Tom Holert

Tom Holert is an art historian, independent scholar, and critic who has published widely in magazines including Artforum and Bookforum.

  • Troubling Research

    Troubling Research

    Performing Knowledge in the Arts

    Carola Dertnig, Diedrich Diederichsen, Tom Holert, Johannes Porsch, Johanna Schaffer, Stefanie Seibold, and Axel Stockburger

    In 2010/11, a group of Vienna-based art practitioners (artists, art historians, and cultural theorists) embarked on a journey of experimental research, exploring the genealogical and political implications of the ways in which research rhetorics and policies are currently incorporated into the fields of contemporary art and art education. Troubling Research: Performing Knowledge in the Arts, a collection of “books” of essays and conversations, is the quirky and exhilarating outcome of this collaborative endeavor to render a “problematization” by interrogating the very conditions of the current upsurge of the art/research articulation.

    Michel Foucault once introduced problematization as a “specific work of thought” that transforms “a group of obstacles and difficulties into problems to which diverse solutions will attempt to produce a response.” For this project, the obstacles and difficulties in question were the terms “art” and “research” and their peculiar conjunction as “artistic” or “arts-based research.” As a result of this process, the understanding of individual artistic/theoretical practices was tested. Working both independently and as a collaborative entity, the group found itself negotiating and contesting each participant's claim to knowledge in the context of art. The eventual responses to the problem of research proved to be both performative and troubling.

    • Paperback $28.00
  • Marc Camille Chaimowicz

    Marc Camille Chaimowicz

    Celebration? Realife

    Tom Holert

    A richly illustrated study of Marc Chaimowicz's groundbreaking 1972 post-Pop installation-performance piece Celebration? Realife.

    Marc Camille Chaimowicz (born in 1947) was one of the first artists to merge the realms of performance and installation art. Chaimowicz distinguished himself in an era of stark minimalism by his unabashed pursuit of the beautiful, establishing himself in the 1970s with art that was playful and subtly seductive. Chaimowicz's post-Pop scatter environments owed as much to glam rock as to art practice and were informed by modern French literature (Gide, Cocteau, Proust, and Gênet) as well as by art theory. His important 1972 installation Celebration? Realife featured masks, mirrors, various small objects (including a pair of orange knickers and a white bra), a glitter ball, music by the Rolling Stones, David Bowie, and others—and the artist, serving tea and engaging visitors in conversation in an adjacent room. It raised questions about public/private dichotomies, art/design boundaries, and identifications based on gender, and recast the artist as a kind of art director and stage designer. This work's recent reinstallation (as Celebration? Realife Revisited 1972/2000) and the critical acclaim it inspired confirms Chaimowicz's importance and points to his relationships with artists as different and as difficult as Cerith Wyn Evans, Jutta Koether, Kai Althoff, and others. This richly illustrated study of Celebration? Realife, with many color images, uses Chaimowicz's installation to reconstruct that cultural moment in the 1970s when the role of the artist and the relationships of art, design, popular culture, and performance changed.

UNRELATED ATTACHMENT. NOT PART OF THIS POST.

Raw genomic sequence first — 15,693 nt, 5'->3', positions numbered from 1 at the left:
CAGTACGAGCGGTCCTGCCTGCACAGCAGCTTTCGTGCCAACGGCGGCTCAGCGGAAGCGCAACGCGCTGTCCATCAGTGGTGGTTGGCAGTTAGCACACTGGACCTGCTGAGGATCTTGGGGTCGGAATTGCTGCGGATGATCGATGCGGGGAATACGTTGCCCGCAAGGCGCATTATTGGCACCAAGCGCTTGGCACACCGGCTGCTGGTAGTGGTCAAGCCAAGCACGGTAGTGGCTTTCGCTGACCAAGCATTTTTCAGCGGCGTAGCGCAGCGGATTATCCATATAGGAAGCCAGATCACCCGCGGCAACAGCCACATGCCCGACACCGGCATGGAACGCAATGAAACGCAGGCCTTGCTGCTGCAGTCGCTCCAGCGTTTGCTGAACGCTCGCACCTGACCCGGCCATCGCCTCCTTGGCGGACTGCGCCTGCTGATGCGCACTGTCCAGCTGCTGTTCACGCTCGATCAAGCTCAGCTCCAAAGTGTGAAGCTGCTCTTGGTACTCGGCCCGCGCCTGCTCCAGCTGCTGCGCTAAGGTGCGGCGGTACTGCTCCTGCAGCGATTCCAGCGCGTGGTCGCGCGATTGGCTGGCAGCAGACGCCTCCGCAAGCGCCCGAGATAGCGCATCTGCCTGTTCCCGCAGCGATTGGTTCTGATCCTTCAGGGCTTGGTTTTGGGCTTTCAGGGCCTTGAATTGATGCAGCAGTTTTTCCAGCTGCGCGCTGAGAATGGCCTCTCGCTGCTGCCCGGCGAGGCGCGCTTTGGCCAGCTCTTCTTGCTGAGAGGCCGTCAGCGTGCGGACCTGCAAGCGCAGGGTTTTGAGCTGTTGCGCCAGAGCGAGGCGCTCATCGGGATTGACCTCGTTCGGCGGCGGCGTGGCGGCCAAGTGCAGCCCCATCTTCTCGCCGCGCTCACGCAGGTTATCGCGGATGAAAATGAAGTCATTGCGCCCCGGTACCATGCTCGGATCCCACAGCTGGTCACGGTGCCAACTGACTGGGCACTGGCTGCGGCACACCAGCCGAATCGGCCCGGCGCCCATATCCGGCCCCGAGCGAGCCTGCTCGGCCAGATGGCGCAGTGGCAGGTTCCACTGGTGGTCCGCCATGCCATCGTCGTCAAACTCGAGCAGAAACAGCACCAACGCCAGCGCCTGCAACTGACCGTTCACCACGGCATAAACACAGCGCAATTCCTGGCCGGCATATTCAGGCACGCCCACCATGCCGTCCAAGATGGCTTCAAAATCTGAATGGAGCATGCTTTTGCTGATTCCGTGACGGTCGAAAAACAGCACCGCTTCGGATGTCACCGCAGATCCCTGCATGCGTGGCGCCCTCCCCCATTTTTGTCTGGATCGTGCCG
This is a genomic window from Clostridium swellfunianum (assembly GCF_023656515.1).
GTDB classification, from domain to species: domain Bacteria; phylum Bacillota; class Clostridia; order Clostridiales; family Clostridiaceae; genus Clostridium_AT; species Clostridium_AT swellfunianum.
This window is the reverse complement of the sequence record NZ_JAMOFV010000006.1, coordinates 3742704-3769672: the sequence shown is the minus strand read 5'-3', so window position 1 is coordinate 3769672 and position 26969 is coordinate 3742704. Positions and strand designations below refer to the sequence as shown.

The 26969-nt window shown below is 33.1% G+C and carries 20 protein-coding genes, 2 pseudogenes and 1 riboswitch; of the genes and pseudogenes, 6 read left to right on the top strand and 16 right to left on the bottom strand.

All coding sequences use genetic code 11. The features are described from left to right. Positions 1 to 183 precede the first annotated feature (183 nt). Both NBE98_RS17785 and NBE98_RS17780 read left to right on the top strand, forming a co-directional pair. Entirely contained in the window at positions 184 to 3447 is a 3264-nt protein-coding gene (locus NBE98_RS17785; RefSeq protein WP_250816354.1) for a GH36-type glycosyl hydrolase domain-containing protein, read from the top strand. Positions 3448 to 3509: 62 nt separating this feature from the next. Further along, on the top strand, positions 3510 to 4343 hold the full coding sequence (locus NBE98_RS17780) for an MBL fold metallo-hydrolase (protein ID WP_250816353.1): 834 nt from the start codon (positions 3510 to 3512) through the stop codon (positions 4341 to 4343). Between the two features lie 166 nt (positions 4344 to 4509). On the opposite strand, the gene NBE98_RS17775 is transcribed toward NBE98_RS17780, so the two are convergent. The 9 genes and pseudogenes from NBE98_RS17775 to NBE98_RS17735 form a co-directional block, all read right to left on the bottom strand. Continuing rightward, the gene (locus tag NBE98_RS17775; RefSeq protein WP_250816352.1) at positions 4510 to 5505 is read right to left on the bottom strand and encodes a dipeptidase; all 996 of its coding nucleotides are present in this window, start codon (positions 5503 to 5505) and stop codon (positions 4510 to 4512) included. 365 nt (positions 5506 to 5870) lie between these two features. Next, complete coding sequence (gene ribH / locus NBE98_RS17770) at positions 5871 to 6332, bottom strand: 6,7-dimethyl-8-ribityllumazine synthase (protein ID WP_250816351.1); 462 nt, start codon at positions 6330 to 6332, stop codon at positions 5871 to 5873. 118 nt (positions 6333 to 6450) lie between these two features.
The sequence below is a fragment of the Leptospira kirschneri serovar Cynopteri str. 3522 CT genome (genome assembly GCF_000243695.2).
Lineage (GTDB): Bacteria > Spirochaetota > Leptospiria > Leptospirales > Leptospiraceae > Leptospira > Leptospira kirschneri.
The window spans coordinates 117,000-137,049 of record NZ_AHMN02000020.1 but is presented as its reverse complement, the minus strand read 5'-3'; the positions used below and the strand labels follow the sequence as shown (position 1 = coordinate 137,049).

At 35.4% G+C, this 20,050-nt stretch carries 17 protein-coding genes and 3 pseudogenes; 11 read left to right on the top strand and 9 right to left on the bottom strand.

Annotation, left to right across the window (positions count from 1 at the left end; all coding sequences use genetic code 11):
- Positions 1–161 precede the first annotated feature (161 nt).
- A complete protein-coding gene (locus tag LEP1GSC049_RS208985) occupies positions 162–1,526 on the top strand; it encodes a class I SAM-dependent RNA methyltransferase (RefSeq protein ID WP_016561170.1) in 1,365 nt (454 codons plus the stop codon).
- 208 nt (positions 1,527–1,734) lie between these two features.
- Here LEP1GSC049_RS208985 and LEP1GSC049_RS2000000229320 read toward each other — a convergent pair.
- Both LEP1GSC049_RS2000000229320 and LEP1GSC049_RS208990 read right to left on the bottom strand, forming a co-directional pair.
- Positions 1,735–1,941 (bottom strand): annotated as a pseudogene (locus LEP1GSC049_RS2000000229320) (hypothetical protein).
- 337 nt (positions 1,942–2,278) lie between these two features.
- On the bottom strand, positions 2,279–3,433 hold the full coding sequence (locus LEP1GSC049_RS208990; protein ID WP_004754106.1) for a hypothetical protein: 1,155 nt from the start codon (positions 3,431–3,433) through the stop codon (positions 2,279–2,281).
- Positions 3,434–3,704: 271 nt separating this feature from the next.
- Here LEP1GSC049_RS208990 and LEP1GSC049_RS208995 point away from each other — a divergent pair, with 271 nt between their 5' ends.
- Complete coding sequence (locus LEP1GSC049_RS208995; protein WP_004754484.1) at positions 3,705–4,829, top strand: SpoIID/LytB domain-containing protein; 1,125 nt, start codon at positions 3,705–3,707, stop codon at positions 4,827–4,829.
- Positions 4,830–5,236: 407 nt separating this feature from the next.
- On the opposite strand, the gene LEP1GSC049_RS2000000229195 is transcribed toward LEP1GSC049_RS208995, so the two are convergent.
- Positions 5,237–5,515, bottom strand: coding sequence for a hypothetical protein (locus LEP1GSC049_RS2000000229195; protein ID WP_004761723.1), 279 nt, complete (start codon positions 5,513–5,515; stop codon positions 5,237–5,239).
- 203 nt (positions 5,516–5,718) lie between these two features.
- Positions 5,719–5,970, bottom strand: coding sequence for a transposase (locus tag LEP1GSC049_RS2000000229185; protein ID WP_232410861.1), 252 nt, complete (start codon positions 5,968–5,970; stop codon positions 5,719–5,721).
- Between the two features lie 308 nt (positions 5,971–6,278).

Performance artist Marc Camille Chaimowicz, born in Paris in 1947, teaches in the M.F.A. course at the University of Reading and is visiting consultant at L'Ecole Nationale des Beaux-Arts, Dijon. He is the author of Café du Réve.

    • Hardcover $35.00 £19.95
    • Paperback $19.95 £14.95

Contributor

  • Canvases and Careers Today

    Canvases and Careers Today

    Criticism and Its Markets

    Daniel Birnbaum and Isabelle Graw

    Canvases and Careers Today brings together contributions from the eponymous conference organized by the Institut für Kunstkritik, Frankfurt am Main. Its goal is to provide deeper insights and more complexity to current debates on the relationship between criticism, art, and the market.

    “It was especially interesting for us to watch a kind of transatlantic divide happening. While the US-American participants mostly declared criticism as obsolete while hoping for turning its weakness into a strength, most European participants departed from the opposite diagnosis: that criticism has never been as strong as it is today, since it is now part of a knowledge-based economy.”—Isabelle Graw/Daniel Birnbaum

    Contributors George Baker, Johanna Burton, Merlin Carpenter, Melanie Gilligan, Isabelle Graw, Tom Holert, Branden W. Joseph, John Kelsey, André Rottmann, Julia Voss

    Institut für Kunstkritik Series

    • Paperback $19.95